ctapipe is not stable yet, so expect large and rapid changes to structure and functionality as we explore various design choices before the 1.0 release.

CEP 1 - Purpose and Guidelines#

  • Status: accepted

  • Discussion: PR #2256

  • Date accepted: 2023-03-06

  • Last revised: 2023-03-06

  • Author: Tomas Bylund

  • Created: 2023-02-10


CEP stands for “ctapipe Enhancement Proposal”. This is CEP 1, which describes the purpose of writing CEPs as well as giving some guidelines on how CEPs are authored, discussed and reviewed.

A CEP is a design document that provides information to the community, proposing a major addition or change to ctapipe. It can also describe changes to its processes or environment. The CEP should provide a concise technical specification of the feature and a rationale for the feature.

We intend CEPs to be the primary mechanisms for proposing major new features, for collecting community input on an issue, and for documenting the design decisions that have gone into ctapipe. The CEP author is responsible for building consensus within the community and documenting dissenting opinions.

Because the CEPs are maintained as text files in a versioned repository (indirectly since this wiki is versioned within github), their revision history is the historical record of the feature proposal

What Is a CEP?#

ctapipe Enhancement Proposals are short documents proposing a major addition or change to ctapipe. CEPs are like APEs, JEPs, NEPs, PEPs, and PIGs, just for ctapipe. Using such enhancement proposals is common for large and long-term open-source Python projects.

The primary goal of CEPs is to have an open and structured way of working on ctapipe, forcing the person making the change to think it through and motivate the proposal before taking action, and for others to have a chance to review and comment on the proposal. The CEPs will also serve as a record of major design decisions taken in ctapipe, which can be useful in the future when things are re-discussed or new proposals to do things differently arrive.

We expect that we will not use CEPs very often, but we think they can be useful e.g. in the following cases:

  • Outline design for something that requires significant work, e.g. on topics like “implementing ImPACT in ctapipe” or “High-level user interface in ctapipe”. These CEPs can be rather long, i.e. more than one page, explaining the design in detail and even explaining which alternatives were considered and why the proposed solution was preferred.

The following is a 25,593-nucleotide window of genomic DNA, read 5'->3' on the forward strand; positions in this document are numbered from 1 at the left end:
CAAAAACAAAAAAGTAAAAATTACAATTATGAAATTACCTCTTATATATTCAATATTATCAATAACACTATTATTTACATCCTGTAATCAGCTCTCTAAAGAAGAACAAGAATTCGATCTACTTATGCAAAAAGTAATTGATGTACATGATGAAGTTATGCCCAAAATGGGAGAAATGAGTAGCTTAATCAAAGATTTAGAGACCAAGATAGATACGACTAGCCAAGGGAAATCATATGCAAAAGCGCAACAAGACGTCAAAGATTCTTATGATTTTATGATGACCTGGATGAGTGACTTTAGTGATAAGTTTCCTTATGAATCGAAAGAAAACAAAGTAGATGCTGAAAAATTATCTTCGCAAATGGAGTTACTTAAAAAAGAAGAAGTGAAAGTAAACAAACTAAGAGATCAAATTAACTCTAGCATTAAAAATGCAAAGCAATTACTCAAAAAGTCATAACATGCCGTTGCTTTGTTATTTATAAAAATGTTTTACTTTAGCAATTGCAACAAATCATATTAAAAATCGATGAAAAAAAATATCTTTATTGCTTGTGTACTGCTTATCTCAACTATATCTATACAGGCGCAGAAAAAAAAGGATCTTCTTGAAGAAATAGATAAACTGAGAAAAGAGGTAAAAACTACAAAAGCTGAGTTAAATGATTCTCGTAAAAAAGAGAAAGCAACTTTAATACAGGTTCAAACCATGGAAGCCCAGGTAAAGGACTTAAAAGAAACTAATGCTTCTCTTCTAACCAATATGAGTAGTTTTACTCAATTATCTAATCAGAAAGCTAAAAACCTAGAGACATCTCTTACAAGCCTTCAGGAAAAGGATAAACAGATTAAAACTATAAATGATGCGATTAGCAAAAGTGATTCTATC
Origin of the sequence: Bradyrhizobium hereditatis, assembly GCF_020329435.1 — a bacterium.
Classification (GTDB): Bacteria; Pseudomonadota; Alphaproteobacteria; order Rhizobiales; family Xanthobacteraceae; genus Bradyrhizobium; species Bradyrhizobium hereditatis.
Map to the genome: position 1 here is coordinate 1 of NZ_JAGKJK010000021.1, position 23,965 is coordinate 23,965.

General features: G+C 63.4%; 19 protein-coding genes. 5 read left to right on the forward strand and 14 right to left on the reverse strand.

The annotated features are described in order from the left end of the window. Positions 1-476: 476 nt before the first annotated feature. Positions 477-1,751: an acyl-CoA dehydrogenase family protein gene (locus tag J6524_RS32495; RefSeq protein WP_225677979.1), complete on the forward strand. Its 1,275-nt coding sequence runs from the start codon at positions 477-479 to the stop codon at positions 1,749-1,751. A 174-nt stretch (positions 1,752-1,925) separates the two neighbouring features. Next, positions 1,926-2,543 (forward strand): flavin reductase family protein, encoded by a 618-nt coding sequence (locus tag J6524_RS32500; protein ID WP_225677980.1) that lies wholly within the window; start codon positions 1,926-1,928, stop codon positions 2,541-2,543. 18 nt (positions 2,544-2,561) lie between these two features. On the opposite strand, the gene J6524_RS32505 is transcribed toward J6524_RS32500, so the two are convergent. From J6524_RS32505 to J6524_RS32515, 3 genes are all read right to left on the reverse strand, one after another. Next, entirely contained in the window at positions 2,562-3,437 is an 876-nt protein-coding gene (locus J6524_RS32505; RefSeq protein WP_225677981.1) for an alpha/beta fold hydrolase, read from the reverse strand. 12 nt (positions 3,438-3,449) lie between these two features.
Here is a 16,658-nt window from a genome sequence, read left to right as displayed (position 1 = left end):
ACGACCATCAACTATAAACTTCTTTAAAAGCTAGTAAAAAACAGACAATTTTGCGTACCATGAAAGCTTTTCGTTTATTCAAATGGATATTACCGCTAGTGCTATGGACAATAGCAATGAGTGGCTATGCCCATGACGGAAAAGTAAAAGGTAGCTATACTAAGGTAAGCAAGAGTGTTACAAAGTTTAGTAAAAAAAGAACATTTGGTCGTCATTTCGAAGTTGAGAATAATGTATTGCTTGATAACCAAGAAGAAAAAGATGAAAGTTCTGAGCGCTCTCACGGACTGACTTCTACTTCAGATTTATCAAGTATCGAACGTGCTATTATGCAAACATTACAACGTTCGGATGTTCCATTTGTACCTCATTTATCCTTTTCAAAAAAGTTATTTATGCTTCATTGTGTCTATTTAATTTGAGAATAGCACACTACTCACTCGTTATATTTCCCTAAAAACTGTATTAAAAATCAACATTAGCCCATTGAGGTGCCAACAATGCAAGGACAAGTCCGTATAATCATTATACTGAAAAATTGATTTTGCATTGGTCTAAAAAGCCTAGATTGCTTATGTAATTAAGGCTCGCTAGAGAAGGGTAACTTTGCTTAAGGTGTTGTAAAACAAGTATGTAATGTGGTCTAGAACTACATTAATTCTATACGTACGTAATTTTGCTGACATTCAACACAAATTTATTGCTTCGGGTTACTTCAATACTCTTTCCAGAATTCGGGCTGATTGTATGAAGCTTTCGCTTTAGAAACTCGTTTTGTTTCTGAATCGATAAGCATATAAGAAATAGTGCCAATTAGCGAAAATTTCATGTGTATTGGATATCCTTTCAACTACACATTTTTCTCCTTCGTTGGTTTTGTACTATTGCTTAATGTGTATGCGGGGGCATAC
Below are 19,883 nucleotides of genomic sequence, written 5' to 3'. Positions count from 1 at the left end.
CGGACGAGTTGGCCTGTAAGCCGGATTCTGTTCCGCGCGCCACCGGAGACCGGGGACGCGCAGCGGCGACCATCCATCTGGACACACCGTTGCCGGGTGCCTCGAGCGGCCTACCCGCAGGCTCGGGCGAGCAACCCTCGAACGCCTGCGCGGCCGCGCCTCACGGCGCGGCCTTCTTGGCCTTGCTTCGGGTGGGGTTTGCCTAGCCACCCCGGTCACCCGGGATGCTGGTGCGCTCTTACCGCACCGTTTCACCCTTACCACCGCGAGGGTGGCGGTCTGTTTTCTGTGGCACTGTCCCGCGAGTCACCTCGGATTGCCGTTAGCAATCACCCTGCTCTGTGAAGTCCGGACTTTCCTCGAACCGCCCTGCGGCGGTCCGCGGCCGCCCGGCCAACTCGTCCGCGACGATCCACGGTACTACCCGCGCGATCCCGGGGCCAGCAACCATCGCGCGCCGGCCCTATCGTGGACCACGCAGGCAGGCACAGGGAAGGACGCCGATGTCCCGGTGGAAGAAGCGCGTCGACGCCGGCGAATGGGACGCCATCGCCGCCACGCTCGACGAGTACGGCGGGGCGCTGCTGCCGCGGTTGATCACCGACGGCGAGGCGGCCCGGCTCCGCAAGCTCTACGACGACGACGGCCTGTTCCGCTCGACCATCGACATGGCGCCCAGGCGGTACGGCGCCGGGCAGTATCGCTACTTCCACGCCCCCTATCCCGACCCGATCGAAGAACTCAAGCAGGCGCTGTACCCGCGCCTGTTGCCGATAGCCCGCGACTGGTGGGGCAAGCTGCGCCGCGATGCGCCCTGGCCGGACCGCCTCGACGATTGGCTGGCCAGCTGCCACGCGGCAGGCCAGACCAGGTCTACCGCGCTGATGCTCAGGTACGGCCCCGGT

• Have a conscious decision and make sure all interested parties are aware for things that might be controversial and have long-term effects for ctapipe. These CEPs can usually be very short, a page or less.

Anyone is welcome to write a CEP, and writing a CEP doesn’t mean you have to implement all of it. If you’re not sure if you should write a CEP, please don’t! Instead bring the topic up in discussions first with other ctapipe developers, or on the mailing list, to get some initial feedback. This will let you figure out if writing a CEP will be helpful or not to realise your proposal.

Writing a CEP#

The CEP process begins with a new idea for ctapipe. It is highly recommended that a single CEP contains a single key proposal or new idea. Note that small enhancements or patches as a rule don’t need a CEP and can be injected into the ctapipe development workflow via the ctapipe issue tracker or opening a pull request. The more focused the CEP, the more successful it tends to be. If in doubt, split your CEP into several well-focused ones.

CEPs are written as RST files in the docs/development/ceps folder in the main ctapipe repository, and submitted as pull requests.

There are two kinds of CEPs:

  • A “Standard Track” CEP describes a new feature or implementation for ctapipe. It may also describe an interoperability standard that will be supported in current ctapipe versions before a subsequent CEP adds the feature in the future.

  • A “Process” CEP describes a process surrounding ctapipe, or proposes a change to (or an event in) a process. Process CEPs are like Standard Track CEPs but apply to areas other than the ctapipe package itself. They may propose an implementation, but not to ctapipe’s codebase; they often require community consensus. Examples include procedures, guidelines, changes to the decision-making process, and changes to the tools or environment used in ctapipe development. Any meta-CEP is also considered a Process CEP.

Standard Track CEPs consist of two parts, a design document and a reference implementation. It is generally recommended that at least a prototype implementation be included in the first submission of a CEP, as ideas that sound good in principle sometimes turn out to be impractical when subjected to the test of implementation. The best way to provide that code is via a linked github pull request. The requirement for a reference implementation can be waived on a case by case basis if there is consensus in the developer community that the changes proposed by particular CEP have a low risk of unexpected costs.

Process CEPs do not require an reference implementation, but in cases where changes to governance or decision-making is being proposed it is highly encouraged to give examples of the process in use by other organisations.

The CEP Format#

When starting to write a CEP, we suggest you copy & paste & update the header at the top of this file, i.e. the title, bullet list with “Author” etc, up to and including the Abstract section.

A CEP will get a number once submitted, before that it is recommended you use the filename cep-XXX.rst as placeholder.

Please start your proposal with a short abstract clearly explaining the proposal in one or a few sentences, followed by a section motivating the change or addition.